GRAND RAPIDS, Mich. (WOOD) — The year 2020 marked not only the start of a global pandemic, but also a time when calls resounded for social justice.

That’s what inspired Elizabeth Schondelmayer’s ArtPrize entry, “Not a Threat.”

“I knew getting into ArtPrize that I wanted to try to do something that’s kind of a political statement,” said Schondelmayer, who studied political science in college and now is a research writer at a Michigan university.

An undated courtesy photo of Elizabeth Schondelmayer.

A social media post highlighting the way people of color were perceived by others caught Schondelmayer’s attention. She said the post discussed how Asian people were viewed after COVID-19 was first identified in China and why Black Americans were often the victims of police brutality. 

Schondelmayer decided to challenge those perceptions through art.

“We saw a lot of xenophobia and racism against certain groups in the U.S.,” she said. “I just kind of wanted to challenge that and just make people realize that nobody’s inherently a threat and by treating people that way, we’re actually putting them in danger.”

Not a Threat” is a piece of digital art, which Schondelmayer described as “a completely different way of showing creativity.”

“…Sketching or painting, I used to do those things a lot, but I could never quite find the medium that worked for me. And then I started doing digital stuff and I was like, ‘Wow, this is so much more fun,’” Schondelmayer said.

She learned that the possibilities in digital art were “endless.”

“You can work with any medium virtually that you could in real life and you can get a lot of cool effects that you just can’t really do in real life, so I just really like it,” Schondelmayer said.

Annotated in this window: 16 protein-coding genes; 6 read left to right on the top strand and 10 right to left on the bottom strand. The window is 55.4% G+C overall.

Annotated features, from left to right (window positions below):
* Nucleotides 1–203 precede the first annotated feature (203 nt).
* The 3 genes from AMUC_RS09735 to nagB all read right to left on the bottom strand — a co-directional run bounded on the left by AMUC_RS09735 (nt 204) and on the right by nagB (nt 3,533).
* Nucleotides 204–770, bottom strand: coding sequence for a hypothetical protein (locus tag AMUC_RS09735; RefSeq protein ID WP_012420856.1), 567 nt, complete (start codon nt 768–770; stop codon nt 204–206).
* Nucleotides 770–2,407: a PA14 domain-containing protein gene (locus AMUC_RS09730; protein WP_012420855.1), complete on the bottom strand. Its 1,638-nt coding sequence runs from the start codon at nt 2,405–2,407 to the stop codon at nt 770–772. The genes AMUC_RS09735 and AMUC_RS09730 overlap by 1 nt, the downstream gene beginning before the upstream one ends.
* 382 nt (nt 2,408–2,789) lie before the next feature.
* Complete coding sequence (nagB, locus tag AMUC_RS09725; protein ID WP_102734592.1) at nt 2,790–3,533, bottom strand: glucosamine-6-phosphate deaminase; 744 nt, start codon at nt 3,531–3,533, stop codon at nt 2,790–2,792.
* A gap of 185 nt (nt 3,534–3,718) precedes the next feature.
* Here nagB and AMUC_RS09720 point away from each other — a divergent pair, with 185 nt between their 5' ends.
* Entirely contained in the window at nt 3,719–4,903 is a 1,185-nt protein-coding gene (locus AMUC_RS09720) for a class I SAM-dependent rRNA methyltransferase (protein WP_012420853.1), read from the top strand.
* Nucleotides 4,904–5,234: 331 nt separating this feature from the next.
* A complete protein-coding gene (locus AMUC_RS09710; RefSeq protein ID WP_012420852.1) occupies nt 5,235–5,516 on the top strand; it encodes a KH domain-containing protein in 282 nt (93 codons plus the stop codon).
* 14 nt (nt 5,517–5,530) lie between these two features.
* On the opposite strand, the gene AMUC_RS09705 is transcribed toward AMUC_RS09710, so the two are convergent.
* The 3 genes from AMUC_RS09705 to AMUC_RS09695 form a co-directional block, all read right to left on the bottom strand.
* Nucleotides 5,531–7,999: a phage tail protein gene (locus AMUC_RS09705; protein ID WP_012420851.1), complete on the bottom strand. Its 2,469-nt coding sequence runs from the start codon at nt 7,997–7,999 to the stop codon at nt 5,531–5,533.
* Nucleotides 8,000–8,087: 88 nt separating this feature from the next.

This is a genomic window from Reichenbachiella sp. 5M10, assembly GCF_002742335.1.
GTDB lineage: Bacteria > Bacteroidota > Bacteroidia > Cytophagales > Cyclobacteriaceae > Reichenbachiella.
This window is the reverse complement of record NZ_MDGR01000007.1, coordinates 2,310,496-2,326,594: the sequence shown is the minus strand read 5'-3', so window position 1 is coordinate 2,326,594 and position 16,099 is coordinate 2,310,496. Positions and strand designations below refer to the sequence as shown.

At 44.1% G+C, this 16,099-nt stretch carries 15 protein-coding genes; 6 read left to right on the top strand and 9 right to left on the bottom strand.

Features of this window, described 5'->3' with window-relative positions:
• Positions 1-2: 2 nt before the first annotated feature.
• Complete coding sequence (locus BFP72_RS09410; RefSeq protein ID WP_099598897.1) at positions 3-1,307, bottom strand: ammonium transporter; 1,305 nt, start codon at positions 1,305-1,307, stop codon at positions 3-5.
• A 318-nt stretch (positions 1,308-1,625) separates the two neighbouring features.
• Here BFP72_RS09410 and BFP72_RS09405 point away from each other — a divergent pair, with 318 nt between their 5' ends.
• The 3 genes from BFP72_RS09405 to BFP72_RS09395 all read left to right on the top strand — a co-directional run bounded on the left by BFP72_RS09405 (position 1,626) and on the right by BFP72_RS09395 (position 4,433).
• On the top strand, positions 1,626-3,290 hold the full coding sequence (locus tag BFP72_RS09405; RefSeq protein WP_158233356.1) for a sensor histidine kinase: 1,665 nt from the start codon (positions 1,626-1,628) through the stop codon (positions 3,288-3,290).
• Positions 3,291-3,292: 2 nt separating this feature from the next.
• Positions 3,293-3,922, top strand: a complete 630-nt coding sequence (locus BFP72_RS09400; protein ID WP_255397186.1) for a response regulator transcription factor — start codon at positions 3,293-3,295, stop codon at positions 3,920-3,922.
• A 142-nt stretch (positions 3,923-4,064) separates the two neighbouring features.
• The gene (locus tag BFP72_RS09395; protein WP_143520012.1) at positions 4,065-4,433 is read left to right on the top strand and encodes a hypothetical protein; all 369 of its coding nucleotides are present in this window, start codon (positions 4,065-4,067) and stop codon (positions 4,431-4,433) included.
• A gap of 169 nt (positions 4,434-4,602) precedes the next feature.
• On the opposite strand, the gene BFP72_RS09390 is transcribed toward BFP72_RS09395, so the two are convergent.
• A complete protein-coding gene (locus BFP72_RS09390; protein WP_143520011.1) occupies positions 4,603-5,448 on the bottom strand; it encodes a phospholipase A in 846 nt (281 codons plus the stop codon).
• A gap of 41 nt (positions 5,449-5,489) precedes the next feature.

Schondelmayer, who has enjoyed art since she was a child, is a first-time ArtPrize participant.

“Being in the pandemic, I just wanted to try new things, so I just started doing digital art and I really liked it. And I always thought ArtPrize was super cool, so I was like, ‘I’m going to go for it,'” she said.

Her ArtPrize entry uses a monochrome color scheme. Her initial idea of using black and gray with the words “not a threat” in red so they would stand out changed in her final product.

“Not a Threat,” a digital entry by Elizabeth Schondelmayer for ArtPrize 2021.

“I kind of thought it would be cool to try it in blue because then you would kind of have the American flag and then it would kind of be a statement in and of itself. And so it just kind of started with me sketching out the faces, kind of deciding on the groups that I wanted to represent and then diving in with sketching it out, putting down the base colors, creating the finished product,” Schondelmayer said.

She said taking the leap to enter Artprize was big for her personally.

“It’s kind of a way to share a cause that I really care about with the community that I love. Going to ArtPrize as a little kid, I was always so excited and so inspired by all these artists. So for me, it’s kind of just a personal achievement,” Schondelmayer said.

“Not a Threat” is being hosted at the Grand Rapids Center for Community Transformation at 1530 Madison Ave. — a fitting location as the organizations inside that building work to create opportunities to further develop the community.

“They are just awesome in the work that they do. So being able to kind of share this little cause with them was really, really awesome as well,” Schondelmayer said.

“Not a Threat,” a digital entry by Elizabeth Schondelmayer for ArtPrize 2021, hangs at the Grand Rapids Center for Community Transformation. (Sept. 15, 2021)

A QR code next to the art piece links to a sticker version that can be purchased. Proceeds from the sales will be donated to Black Lives Matter, the Lansing Refugee Development Center and South Asian Americans Leading Together. Stickers can also be purchased on the piece’s Redbubble page.

Schondelmayer hopes to get people thinking more about the biases they have regarding others and to challenge them.

“All of us do it. It’s more than just a political one side versus the other. We all tend to make assumptions,” she said. “It’s just a way to kind of challenge people’s assumptions and make people think twice about applying labels to people before they even know them or their situation or their life story.”